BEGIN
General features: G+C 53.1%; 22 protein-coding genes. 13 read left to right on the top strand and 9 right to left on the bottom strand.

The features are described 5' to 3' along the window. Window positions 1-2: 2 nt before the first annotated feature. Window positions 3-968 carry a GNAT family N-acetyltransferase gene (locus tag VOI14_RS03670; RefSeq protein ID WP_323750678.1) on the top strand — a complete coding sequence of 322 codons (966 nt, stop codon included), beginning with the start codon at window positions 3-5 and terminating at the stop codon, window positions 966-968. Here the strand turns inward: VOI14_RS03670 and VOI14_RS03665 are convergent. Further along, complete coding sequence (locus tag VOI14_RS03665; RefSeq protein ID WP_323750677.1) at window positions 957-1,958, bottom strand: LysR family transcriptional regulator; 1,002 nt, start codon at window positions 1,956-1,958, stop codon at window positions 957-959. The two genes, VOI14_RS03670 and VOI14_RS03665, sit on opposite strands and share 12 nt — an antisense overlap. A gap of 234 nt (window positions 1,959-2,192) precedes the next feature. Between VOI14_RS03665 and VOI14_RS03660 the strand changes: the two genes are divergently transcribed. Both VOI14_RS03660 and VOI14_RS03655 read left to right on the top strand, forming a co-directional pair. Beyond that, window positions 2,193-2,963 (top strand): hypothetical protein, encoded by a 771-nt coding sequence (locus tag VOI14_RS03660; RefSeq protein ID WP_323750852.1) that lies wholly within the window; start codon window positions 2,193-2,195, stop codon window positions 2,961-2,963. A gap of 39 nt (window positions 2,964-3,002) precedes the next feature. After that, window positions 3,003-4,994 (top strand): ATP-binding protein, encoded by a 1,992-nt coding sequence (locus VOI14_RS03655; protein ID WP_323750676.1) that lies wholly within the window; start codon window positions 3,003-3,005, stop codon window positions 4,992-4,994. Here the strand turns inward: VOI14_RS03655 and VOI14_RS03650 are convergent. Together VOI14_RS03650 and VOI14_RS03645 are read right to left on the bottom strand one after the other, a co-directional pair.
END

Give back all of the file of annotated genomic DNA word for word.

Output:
General features: G+C 53.1%; 22 protein-coding genes. 13 read left to right on the top strand and 9 right to left on the bottom strand.

The features are described 5' to 3' along the window. Window positions 1-2: 2 nt before the first annotated feature. Window positions 3-968 carry a GNAT family N-acetyltransferase gene (locus tag VOI14_RS03670; RefSeq protein ID WP_323750678.1) on the top strand — a complete coding sequence of 322 codons (966 nt, stop codon included), beginning with the start codon at window positions 3-5 and terminating at the stop codon, window positions 966-968. Here the strand turns inward: VOI14_RS03670 and VOI14_RS03665 are convergent. Further along, complete coding sequence (locus tag VOI14_RS03665; RefSeq protein ID WP_323750677.1) at window positions 957-1,958, bottom strand: LysR family transcriptional regulator; 1,002 nt, start codon at window positions 1,956-1,958, stop codon at window positions 957-959. The two genes, VOI14_RS03670 and VOI14_RS03665, sit on opposite strands and share 12 nt — an antisense overlap. A gap of 234 nt (window positions 1,959-2,192) precedes the next feature. Between VOI14_RS03665 and VOI14_RS03660 the strand changes: the two genes are divergently transcribed. Both VOI14_RS03660 and VOI14_RS03655 read left to right on the top strand, forming a co-directional pair. Beyond that, window positions 2,193-2,963 (top strand): hypothetical protein, encoded by a 771-nt coding sequence (locus tag VOI14_RS03660; RefSeq protein ID WP_323750852.1) that lies wholly within the window; start codon window positions 2,193-2,195, stop codon window positions 2,961-2,963. A gap of 39 nt (window positions 2,964-3,002) precedes the next feature. After that, window positions 3,003-4,994 (top strand): ATP-binding protein, encoded by a 1,992-nt coding sequence (locus VOI14_RS03655; protein ID WP_323750676.1) that lies wholly within the window; start codon window positions 3,003-3,005, stop codon window positions 4,992-4,994. Here the strand turns inward: VOI14_RS03655 and VOI14_RS03650 are convergent. Together VOI14_RS03650 and VOI14_RS03645 are read right to left on the bottom strand one after the other, a co-directional pair.